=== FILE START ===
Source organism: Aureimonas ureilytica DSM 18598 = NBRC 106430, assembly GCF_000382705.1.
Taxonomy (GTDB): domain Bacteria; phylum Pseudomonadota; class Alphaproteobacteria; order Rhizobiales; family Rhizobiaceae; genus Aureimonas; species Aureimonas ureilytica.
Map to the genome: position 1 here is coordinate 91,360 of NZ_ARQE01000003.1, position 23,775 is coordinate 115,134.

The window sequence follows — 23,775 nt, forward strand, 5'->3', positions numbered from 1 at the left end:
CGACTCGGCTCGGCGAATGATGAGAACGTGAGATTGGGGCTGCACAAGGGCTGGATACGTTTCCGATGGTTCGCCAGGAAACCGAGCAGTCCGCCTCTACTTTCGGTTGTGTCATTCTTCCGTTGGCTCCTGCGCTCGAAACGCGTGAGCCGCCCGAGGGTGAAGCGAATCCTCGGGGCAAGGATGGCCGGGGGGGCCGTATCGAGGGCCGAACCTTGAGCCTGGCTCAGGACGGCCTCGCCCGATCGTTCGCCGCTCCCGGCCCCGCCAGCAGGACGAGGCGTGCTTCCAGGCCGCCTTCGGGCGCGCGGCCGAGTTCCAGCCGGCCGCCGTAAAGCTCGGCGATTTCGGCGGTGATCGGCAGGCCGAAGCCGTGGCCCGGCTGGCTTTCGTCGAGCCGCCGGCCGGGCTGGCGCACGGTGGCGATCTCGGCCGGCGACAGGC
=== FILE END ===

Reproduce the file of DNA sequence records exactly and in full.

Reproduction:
Source organism: Aureimonas ureilytica DSM 18598 = NBRC 106430, assembly GCF_000382705.1.
Taxonomy (GTDB): domain Bacteria; phylum Pseudomonadota; class Alphaproteobacteria; order Rhizobiales; family Rhizobiaceae; genus Aureimonas; species Aureimonas ureilytica.
Map to the genome: position 1 here is coordinate 91,360 of NZ_ARQE01000003.1, position 23,775 is coordinate 115,134.

The window sequence follows — 23,775 nt, forward strand, 5'->3', positions numbered from 1 at the left end:
CGACTCGGCTCGGCGAATGATGAGAACGTGAGATTGGGGCTGCACAAGGGCTGGATACGTTTCCGATGGTTCGCCAGGAAACCGAGCAGTCCGCCTCTACTTTCGGTTGTGTCATTCTTCCGTTGGCTCCTGCGCTCGAAACGCGTGAGCCGCCCGAGGGTGAAGCGAATCCTCGGGGCAAGGATGGCCGGGGGGGCCGTATCGAGGGCCGAACCTTGAGCCTGGCTCAGGACGGCCTCGCCCGATCGTTCGCCGCTCCCGGCCCCGCCAGCAGGACGAGGCGTGCTTCCAGGCCGCCTTCGGGCGCGCGGCCGAGTTCCAGCCGGCCGCCGTAAAGCTCGGCGATTTCGGCGGTGATCGGCAGGCCGAAGCCGTGGCCCGGCTGGCTTTCGTCGAGCCGCCGGCCGGGCTGGCGCACGGTGGCGATCTCGGCCGGCGACAGGC